Ear (botany)

'Ear of wheat' redirects here. Not to be confused with 'wheatear'.
Unripe ears of barley, wheat, and rye.

An ear is the grain-bearing tip part of the stem of a cereal plant, such as wheat or maize.[1] It can also refer to "a prominent lobe in some leaves".[2]

The ear is a spike, consisting of a central stem on which grows tightly packed rows of flowers. These develop into fruits containing the edible seeds. In corn, it is protected by leaves called husks.[3]

In some species (including wheat), unripe ears contribute significantly to photosynthesis, in addition to the leaves lower down the plant.

A parasite known as Anguina tritici (Ear Cockle) specifically affects the ears on wheat and rye by destroying the tissues and stems during growth. With exception to North Africa and West Asia, the parasite has been eradicated in all countries by using the crop rotation system.[4]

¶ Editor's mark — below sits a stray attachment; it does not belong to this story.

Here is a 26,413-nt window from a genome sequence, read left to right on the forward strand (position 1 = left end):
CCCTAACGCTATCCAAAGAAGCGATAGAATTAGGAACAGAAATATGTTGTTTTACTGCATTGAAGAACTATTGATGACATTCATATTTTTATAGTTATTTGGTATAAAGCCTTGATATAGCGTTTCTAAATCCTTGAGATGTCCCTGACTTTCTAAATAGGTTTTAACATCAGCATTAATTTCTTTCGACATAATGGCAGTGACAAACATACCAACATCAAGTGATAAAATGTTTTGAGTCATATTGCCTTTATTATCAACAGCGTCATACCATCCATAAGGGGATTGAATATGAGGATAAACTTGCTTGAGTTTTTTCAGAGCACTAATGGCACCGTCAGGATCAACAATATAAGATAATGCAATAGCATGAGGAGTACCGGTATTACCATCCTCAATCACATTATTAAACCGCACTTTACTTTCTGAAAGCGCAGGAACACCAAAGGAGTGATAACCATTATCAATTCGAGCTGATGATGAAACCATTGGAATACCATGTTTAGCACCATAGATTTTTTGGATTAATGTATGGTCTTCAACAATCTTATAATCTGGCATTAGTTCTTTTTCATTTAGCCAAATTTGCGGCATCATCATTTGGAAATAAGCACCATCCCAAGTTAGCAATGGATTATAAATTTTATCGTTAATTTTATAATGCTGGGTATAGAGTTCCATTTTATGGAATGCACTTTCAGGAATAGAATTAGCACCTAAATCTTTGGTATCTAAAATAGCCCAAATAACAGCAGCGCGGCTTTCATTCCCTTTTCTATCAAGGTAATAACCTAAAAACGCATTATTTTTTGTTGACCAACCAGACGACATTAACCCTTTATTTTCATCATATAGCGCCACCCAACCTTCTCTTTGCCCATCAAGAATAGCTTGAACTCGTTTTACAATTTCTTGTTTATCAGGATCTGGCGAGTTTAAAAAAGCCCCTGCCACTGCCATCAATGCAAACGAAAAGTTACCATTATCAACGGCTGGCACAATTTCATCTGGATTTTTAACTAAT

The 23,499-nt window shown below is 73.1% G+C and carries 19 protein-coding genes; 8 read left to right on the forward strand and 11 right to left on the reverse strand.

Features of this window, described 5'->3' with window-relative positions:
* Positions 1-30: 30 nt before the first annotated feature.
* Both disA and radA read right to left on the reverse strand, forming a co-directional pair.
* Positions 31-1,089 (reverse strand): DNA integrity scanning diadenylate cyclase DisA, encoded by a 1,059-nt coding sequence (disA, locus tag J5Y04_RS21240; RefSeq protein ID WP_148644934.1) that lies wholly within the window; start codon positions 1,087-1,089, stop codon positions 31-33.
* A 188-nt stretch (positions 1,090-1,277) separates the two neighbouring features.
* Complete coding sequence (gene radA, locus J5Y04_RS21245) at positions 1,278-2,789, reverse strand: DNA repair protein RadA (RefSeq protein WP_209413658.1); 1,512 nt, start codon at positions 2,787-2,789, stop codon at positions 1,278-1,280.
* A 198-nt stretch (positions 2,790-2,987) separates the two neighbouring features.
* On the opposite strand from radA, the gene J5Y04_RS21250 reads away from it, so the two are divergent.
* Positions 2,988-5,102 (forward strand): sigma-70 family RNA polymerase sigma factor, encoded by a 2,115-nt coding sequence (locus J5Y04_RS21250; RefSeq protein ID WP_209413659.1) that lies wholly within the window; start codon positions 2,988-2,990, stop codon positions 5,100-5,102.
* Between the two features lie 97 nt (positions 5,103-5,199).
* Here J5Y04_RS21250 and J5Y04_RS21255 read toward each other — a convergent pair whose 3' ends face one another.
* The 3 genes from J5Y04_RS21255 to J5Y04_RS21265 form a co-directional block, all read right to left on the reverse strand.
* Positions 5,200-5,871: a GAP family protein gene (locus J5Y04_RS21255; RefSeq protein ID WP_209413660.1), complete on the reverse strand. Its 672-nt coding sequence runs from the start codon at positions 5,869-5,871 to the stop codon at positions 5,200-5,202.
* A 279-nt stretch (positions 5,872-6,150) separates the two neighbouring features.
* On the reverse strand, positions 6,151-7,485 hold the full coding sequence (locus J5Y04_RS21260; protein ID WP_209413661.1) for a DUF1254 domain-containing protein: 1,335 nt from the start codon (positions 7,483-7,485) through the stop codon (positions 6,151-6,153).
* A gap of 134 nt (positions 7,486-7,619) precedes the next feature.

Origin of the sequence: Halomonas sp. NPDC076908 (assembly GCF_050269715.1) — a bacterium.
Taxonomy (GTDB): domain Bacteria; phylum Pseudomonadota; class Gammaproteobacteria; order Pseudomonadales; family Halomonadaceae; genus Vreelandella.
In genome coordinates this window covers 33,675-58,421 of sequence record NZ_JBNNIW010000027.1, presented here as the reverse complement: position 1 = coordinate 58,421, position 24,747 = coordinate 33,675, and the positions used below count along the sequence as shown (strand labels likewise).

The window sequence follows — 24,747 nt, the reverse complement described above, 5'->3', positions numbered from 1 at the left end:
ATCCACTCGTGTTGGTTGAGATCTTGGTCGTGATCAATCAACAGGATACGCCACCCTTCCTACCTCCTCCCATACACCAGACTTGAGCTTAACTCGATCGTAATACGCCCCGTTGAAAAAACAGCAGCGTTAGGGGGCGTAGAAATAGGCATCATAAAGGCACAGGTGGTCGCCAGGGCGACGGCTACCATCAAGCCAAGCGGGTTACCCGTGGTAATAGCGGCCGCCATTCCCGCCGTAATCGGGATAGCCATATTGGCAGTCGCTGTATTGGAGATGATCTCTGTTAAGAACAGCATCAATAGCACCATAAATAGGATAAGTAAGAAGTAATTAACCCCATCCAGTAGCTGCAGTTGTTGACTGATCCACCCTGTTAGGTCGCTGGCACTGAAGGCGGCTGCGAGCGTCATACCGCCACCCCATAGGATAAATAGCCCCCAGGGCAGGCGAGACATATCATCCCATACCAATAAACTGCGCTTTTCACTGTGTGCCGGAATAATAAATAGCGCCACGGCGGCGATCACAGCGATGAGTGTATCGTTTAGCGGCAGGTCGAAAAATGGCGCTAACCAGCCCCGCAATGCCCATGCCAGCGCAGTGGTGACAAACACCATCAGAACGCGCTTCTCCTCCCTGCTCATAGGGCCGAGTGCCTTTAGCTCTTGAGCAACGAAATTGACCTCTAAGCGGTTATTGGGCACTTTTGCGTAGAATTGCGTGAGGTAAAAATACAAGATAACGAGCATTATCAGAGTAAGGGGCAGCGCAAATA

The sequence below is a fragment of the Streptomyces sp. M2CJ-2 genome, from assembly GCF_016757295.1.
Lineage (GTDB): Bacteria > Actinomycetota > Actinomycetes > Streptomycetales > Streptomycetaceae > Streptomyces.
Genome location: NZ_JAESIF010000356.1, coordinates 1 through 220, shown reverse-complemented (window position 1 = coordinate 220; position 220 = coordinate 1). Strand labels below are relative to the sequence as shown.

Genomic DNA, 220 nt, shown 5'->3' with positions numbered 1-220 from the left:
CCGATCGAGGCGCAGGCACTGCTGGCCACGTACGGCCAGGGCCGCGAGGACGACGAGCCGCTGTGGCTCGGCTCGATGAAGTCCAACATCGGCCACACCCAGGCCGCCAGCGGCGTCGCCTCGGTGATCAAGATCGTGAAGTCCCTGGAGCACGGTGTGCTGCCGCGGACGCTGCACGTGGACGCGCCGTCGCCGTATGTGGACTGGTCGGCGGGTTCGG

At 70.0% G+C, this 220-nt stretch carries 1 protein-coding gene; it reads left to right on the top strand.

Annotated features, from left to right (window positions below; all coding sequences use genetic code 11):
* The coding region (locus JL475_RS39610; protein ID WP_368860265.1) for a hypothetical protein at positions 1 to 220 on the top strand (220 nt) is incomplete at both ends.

See also


  1. Jackson, Benjamin Daydon (1928). A Glossary of Botanic Terms with their Derivation and Accent (fourth ed.). London: Gerald Duckworth & Co. Ltd. p. 121.
  2. Swartz, Delbert (1971). Collegiate Dictionary of Botany. New York: The Ronald Press Company. p. 162.
  3. Lerner, Rosie. "Corn - Ears". Senior Study Vegetables. Purdue University. Retrieved 2012-05-24.
  4. "Ear Cockle Disease of Wheat". Agrihunt. Retrieved 24 May 2012.

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